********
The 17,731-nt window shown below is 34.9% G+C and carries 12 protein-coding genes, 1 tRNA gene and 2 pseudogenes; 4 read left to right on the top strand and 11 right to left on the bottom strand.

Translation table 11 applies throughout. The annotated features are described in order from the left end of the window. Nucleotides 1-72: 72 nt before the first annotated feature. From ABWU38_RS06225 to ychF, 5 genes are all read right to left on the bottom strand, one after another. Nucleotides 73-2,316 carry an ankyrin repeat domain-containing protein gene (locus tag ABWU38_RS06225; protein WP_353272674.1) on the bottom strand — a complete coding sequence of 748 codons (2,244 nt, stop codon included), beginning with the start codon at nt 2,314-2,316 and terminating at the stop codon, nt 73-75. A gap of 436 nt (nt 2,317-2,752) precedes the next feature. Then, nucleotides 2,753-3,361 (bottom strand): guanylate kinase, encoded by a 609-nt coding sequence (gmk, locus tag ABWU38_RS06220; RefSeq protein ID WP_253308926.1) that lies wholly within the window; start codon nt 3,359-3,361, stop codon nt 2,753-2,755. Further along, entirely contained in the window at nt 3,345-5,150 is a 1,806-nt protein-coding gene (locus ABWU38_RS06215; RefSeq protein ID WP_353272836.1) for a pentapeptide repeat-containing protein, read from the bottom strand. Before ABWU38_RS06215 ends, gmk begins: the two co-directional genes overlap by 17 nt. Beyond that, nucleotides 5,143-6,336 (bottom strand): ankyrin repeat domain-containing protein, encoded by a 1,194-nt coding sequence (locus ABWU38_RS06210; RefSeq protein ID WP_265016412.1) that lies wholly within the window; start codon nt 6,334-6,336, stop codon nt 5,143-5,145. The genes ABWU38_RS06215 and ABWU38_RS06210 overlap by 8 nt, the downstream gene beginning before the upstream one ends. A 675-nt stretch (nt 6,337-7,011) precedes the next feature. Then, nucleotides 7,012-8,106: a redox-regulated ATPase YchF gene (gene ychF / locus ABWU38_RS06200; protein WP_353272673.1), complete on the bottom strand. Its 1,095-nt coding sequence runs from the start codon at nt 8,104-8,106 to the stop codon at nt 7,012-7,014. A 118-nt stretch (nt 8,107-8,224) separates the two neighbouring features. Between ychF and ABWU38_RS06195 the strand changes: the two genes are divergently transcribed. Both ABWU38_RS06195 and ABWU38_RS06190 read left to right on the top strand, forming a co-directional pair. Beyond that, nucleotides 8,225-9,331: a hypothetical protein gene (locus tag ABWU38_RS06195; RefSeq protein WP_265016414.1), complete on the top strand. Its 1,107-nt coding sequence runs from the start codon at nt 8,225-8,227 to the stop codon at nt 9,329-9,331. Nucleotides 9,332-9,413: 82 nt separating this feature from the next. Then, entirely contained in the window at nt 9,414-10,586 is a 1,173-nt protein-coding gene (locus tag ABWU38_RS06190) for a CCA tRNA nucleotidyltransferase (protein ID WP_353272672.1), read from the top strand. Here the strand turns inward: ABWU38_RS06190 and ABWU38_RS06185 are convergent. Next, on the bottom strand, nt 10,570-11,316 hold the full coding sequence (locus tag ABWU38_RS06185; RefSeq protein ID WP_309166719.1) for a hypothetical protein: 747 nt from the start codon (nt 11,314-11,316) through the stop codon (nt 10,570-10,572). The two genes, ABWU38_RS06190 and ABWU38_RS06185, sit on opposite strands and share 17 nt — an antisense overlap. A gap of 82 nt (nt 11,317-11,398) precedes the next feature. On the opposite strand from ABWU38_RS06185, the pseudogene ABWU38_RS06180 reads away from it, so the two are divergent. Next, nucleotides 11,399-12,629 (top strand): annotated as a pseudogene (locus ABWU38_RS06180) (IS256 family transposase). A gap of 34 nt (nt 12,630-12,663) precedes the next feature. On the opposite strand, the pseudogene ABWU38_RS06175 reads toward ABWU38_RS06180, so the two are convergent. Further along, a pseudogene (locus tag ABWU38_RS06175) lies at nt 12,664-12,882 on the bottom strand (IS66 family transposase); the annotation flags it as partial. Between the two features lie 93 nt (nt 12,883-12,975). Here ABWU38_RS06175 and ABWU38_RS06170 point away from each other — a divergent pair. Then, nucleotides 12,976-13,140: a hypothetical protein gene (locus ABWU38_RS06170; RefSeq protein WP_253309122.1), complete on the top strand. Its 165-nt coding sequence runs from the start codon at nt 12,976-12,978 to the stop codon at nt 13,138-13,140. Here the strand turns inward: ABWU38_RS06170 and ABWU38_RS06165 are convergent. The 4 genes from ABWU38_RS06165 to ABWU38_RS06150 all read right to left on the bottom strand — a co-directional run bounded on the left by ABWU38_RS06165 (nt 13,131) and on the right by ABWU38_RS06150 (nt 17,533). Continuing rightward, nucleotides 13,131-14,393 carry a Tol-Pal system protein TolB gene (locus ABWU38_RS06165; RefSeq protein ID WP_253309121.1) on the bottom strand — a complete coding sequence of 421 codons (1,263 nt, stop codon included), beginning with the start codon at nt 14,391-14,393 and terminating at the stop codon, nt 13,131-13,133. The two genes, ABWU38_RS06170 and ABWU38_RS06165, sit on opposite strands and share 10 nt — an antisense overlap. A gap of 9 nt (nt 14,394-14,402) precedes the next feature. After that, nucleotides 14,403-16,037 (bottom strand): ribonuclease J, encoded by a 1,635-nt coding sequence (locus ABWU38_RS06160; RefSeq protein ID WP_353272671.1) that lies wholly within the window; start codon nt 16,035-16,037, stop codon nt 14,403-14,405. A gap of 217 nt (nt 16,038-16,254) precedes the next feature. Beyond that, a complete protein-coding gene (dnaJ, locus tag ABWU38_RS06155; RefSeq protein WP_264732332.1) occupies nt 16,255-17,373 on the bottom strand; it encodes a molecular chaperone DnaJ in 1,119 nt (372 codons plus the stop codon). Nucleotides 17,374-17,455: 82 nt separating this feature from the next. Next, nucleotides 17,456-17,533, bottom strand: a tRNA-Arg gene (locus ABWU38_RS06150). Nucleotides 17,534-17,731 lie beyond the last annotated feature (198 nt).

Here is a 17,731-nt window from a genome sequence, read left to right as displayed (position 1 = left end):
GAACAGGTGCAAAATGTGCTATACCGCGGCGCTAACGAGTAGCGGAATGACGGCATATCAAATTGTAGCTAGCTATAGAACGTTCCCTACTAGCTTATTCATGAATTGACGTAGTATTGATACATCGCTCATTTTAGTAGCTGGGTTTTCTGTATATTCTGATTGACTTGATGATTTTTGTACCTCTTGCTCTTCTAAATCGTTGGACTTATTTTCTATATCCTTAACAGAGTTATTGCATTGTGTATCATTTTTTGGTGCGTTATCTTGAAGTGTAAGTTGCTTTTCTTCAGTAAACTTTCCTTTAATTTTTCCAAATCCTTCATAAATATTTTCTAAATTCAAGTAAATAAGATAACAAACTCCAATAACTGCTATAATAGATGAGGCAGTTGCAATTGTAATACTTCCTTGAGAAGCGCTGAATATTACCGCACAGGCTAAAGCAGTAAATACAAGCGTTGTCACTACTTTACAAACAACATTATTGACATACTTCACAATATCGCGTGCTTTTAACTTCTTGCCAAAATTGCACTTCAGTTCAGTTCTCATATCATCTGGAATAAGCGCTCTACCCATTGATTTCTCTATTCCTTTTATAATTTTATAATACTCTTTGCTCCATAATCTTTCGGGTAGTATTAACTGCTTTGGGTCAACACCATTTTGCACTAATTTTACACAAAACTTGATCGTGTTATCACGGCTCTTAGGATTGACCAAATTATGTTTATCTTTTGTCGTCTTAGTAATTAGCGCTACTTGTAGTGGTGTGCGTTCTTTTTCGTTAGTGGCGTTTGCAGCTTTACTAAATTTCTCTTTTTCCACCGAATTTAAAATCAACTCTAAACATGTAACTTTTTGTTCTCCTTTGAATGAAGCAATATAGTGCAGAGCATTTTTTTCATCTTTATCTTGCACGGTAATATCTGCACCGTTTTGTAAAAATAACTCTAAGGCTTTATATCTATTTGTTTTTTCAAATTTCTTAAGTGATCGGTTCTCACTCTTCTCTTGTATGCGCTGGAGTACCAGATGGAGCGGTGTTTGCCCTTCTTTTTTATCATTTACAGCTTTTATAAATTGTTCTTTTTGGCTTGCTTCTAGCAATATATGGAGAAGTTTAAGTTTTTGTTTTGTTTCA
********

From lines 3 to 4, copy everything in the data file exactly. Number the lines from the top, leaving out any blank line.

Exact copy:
Here is a 17,731-nt window from a genome sequence, read left to right as displayed (position 1 = left end):
GAACAGGTGCAAAATGTGCTATACCGCGGCGCTAACGAGTAGCGGAATGACGGCATATCAAATTGTAGCTAGCTATAGAACGTTCCCTACTAGCTTATTCATGAATTGACGTAGTATTGATACATCGCTCATTTTAGTAGCTGGGTTTTCTGTATATTCTGATTGACTTGATGATTTTTGTACCTCTTGCTCTTCTAAATCGTTGGACTTATTTTCTATATCCTTAACAGAGTTATTGCATTGTGTATCATTTTTTGGTGCGTTATCTTGAAGTGTAAGTTGCTTTTCTTCAGTAAACTTTCCTTTAATTTTTCCAAATCCTTCATAAATATTTTCTAAATTCAAGTAAATAAGATAACAAACTCCAATAACTGCTATAATAGATGAGGCAGTTGCAATTGTAATACTTCCTTGAGAAGCGCTGAATATTACCGCACAGGCTAAAGCAGTAAATACAAGCGTTGTCACTACTTTACAAACAACATTATTGACATACTTCACAATATCGCGTGCTTTTAACTTCTTGCCAAAATTGCACTTCAGTTCAGTTCTCATATCATCTGGAATAAGCGCTCTACCCATTGATTTCTCTATTCCTTTTATAATTTTATAATACTCTTTGCTCCATAATCTTTCGGGTAGTATTAACTGCTTTGGGTCAACACCATTTTGCACTAATTTTACACAAAACTTGATCGTGTTATCACGGCTCTTAGGATTGACCAAATTATGTTTATCTTTTGTCGTCTTAGTAATTAGCGCTACTTGTAGTGGTGTGCGTTCTTTTTCGTTAGTGGCGTTTGCAGCTTTACTAAATTTCTCTTTTTCCACCGAATTTAAAATCAACTCTAAACATGTAACTTTTTGTTCTCCTTTGAATGAAGCAATATAGTGCAGAGCATTTTTTTCATCTTTATCTTGCACGGTAATATCTGCACCGTTTTGTAAAAATAACTCTAAGGCTTTATATCTATTTGTTTTTTCAAATTTCTTAAGTGATCGGTTCTCACTCTTCTCTTGTATGCGCTGGAGTACCAGATGGAGCGGTGTTTGCCCTTCTTTTTTATCATTTACAGCTTTTATAAATTGTTCTTTTTGGCTTGCTTCTAGCAATATATGGAGAAGTTTAAGTTTTTGTTTTGTTTCA